More and more I remind myself not to try so hard to capture every moment on film. Sometimes life just needs to be lived.
In this day and age my brain has been trained to think in perfect snapshots and hashtags. How will I remember this moment if I have no physical or virtual prompt to remind me?
Now this is an especially tough practice for me. I love photos. I love taking them. I like being in them (hopefully looking sane). I have several photo albums bursting at the seams full of the perfect throwback thursdays. Pictures to me have always been fun to peek back at, relive the moments captured and smile or laugh. There are lots of good times and amazing people.
Even if no one else takes the time to look, my photos give me great joy. I have thousands of pictures yet to print, books and albums to create and fill. Thanks to sites like Shutterfly, I can build beautiful visual books to give as gifts and share the timeline of some of my favorite highlights in my life’s history.
Even still, I am learning more and more that there is a time to take a photo and there is a time to put the camera down.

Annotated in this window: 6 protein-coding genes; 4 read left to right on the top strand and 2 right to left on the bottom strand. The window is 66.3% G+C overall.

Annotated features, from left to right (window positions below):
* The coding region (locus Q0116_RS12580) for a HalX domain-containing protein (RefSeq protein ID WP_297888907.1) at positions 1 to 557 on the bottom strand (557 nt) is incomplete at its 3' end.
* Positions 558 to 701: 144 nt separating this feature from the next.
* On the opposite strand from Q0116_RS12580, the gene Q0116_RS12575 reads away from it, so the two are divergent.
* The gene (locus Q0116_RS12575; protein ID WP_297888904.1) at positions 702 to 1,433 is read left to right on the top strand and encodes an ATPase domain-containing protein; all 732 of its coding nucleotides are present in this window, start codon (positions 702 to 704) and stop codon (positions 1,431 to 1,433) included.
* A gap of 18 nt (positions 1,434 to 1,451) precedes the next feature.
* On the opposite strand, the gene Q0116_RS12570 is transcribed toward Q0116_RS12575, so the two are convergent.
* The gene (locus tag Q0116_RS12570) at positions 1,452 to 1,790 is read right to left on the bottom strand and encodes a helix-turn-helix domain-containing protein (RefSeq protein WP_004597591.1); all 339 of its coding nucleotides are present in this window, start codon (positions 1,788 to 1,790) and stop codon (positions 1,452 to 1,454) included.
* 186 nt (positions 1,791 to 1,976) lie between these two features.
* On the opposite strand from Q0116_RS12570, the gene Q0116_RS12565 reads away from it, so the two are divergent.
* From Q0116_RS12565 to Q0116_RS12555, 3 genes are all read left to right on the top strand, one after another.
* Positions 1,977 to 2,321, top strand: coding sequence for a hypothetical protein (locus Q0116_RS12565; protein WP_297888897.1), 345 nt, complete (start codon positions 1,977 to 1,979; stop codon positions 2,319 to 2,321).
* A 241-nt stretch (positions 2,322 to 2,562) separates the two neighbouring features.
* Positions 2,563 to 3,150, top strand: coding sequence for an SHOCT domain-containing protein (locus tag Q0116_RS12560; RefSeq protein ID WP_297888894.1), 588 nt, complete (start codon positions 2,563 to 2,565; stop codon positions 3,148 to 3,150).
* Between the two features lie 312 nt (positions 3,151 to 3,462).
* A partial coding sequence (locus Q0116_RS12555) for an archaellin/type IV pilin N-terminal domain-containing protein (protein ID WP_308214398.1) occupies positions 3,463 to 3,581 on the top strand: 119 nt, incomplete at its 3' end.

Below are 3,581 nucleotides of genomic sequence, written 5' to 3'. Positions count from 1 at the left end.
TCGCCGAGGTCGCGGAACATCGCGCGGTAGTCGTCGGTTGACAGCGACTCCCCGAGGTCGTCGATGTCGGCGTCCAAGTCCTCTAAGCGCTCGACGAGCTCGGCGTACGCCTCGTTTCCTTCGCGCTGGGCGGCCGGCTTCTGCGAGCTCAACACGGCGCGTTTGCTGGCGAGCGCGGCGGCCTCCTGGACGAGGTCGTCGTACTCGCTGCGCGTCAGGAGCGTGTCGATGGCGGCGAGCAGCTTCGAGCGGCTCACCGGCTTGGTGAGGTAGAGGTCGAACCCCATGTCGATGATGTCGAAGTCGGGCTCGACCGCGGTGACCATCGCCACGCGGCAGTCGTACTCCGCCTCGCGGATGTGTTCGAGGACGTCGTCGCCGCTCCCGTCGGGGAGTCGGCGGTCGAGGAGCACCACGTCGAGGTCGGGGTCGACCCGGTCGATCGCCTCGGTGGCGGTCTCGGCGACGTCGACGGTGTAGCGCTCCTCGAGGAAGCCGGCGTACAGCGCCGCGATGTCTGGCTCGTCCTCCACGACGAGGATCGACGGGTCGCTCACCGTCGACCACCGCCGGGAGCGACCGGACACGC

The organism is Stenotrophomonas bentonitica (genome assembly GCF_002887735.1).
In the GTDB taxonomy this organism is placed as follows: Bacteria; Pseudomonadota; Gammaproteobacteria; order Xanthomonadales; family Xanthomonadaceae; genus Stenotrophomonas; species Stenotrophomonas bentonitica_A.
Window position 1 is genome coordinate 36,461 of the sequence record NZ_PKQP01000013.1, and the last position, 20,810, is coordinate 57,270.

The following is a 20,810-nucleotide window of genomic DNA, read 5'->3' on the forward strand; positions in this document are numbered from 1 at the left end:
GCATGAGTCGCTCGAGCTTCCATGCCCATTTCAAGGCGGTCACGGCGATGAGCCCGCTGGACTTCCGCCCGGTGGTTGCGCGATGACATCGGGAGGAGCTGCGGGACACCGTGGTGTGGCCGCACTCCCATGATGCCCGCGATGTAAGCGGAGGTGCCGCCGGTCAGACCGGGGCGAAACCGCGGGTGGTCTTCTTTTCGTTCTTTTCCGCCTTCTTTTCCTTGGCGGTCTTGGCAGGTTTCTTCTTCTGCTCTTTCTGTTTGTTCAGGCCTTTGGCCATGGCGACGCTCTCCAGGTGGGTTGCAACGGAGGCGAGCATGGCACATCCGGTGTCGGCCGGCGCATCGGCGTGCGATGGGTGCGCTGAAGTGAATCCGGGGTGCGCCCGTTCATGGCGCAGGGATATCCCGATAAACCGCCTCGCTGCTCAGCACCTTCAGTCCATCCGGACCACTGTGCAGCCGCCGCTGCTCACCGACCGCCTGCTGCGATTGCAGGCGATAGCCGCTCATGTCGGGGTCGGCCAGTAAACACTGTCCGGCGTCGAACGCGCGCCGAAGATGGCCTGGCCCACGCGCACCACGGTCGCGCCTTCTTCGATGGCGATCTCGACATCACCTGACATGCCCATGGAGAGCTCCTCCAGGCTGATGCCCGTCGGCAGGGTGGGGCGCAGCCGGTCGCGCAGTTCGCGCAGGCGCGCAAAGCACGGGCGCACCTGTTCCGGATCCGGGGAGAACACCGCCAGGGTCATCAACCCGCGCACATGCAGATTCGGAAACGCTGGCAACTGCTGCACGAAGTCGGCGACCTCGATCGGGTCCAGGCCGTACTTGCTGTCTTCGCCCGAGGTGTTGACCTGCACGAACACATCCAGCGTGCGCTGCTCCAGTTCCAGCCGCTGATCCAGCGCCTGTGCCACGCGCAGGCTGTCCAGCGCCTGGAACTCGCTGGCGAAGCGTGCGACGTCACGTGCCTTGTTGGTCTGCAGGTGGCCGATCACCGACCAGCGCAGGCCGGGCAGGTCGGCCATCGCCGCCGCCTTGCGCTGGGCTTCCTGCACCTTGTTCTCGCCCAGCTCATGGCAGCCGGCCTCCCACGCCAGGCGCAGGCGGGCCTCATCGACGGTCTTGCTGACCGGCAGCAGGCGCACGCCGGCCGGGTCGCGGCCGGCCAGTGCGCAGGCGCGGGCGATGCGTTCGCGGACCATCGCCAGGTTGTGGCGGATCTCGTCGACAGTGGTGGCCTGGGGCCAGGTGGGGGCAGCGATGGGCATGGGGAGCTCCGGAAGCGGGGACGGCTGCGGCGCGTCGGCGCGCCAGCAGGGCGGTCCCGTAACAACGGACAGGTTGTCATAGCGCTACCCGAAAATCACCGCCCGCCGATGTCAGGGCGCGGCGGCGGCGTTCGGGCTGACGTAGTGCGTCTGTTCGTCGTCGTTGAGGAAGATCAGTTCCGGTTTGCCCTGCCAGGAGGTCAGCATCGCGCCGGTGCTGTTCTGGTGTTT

For my sister’s wedding last week, I kept my phone in my purse most of night. I snapped a few here and there but mainly I relied on others in the wedding party, guests, the photographer and videographer to get all the shots I would love to see. I told myself I did not want to have my phone glued to my hand. I wanted to party and dance and enjoy the company of those who were around.
There were lots of times I said, “This would be a great picture.” A lot of those moments did not make it to film but that is okay because I was there to see it live, enjoy it in the moment and now I remember whatever I remember.
I have been managing the WedPics app where all the guests could upload the photos they took throughout the wedding day. It has been equally as fun seeing the event through their eyes.
Pictures are truly great but so is knowing I was not missing something truly great by fiddling around with the apps on my phone trying to get the perfect picture. I managed to live through not having every second immortalized in my gallery. I had a phenomenal time in real time. Those memories will last forever.
In the future, I will still keep my flash ready but I may just have to start relying on my memory more for some moments in my life. This could literally cut my hashtag usage by at least half.